How angiotensin (ANG) II acutely stimulates the Na-K pump in proximal tubules is only partially understood, limiting insight into how ANG II increases blood pressure. First, we tested whether ANG II increases the number of pumps in plasma membranes of native rat proximal tubules under conditions of rapid activation. We found that exposure to 100 pM ANG II for 2 min, which was previously shown to increase affinity of the Na-K pump for Na and stimulate activity threefold, increased the amount of the Na-K pump in plasma membranes of native tubules by 33%. Second, we tested whether previously observed increases in phosphorylation of the Na-K pump at Ser(938) were part of the stimulatory mechanism. These experiments were carried out in opossum kidney cells, cultured proximal tubules stably coexpressing the ANG type 1 (AT1) receptor, and either wild-type or a S938A mutant of rat kidney Na-K pump under conditions found by others to stimulate activity. We found that 10 min of incubation in 10 pM ANG II stimulated activity of wild-type pumps from 2.3 to 3.5 nmol K · mg protein(-1) · min(-1) and increased the amount of the pump in the plasma membrane by 80% but had no effect on cells expressing the S938A mutant. We conclude that acute stimulation of Na-K pump activity in native rat proximal tubules includes increased trafficking to the plasma membrane and that phosphorylation at Ser(938) is part of the mechanism by which ANG II directly stimulates activity and trafficking of the rat kidney Na-K pump in opossum kidney cells.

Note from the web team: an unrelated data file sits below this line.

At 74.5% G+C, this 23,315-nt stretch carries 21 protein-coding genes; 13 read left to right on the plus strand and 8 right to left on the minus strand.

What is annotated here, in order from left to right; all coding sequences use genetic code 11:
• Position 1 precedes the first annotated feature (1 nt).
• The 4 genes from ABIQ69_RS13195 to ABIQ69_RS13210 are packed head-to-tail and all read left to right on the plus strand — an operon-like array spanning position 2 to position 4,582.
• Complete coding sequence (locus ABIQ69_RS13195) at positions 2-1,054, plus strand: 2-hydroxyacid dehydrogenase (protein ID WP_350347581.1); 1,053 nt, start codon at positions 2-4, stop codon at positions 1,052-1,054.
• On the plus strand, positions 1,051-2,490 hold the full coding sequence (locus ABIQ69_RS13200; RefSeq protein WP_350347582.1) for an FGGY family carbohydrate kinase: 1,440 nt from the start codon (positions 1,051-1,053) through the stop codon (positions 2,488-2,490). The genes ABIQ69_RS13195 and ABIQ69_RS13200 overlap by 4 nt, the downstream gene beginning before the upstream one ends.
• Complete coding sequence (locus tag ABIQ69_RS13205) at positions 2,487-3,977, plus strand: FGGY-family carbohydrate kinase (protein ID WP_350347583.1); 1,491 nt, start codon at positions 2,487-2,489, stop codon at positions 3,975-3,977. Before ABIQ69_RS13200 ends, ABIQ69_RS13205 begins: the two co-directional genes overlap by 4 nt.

Keywords: Na-K-ATPase; protein kinase A; protein kinase C.